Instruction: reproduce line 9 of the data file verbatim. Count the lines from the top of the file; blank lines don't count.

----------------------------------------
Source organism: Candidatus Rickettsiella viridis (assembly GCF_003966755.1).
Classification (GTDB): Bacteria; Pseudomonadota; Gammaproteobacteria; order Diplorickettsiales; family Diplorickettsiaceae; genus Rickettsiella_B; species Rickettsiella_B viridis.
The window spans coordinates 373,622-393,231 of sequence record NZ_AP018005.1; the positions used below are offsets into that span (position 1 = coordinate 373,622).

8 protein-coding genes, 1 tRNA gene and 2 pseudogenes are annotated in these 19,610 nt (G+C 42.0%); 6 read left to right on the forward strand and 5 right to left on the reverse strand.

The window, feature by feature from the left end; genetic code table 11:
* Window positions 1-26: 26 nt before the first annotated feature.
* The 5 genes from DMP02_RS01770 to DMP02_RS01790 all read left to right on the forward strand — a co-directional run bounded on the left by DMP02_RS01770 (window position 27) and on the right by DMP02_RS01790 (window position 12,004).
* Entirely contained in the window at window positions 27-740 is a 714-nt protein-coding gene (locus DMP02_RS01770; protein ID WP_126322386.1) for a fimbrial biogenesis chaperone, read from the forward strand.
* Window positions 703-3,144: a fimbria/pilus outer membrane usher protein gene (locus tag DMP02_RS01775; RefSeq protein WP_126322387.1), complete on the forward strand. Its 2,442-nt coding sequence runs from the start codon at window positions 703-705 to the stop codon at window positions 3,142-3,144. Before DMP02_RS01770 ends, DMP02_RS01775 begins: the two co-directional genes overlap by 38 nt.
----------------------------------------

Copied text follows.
* Window positions 703-3,144: a fimbria/pilus outer membrane usher protein gene (locus tag DMP02_RS01775; RefSeq protein WP_126322387.1), complete on the forward strand. Its 2,442-nt coding sequence runs from the start codon at window positions 703-705 to the stop codon at window positions 3,142-3,144. Before DMP02_RS01770 ends, DMP02_RS01775 begins: the two co-directional genes overlap by 38 nt.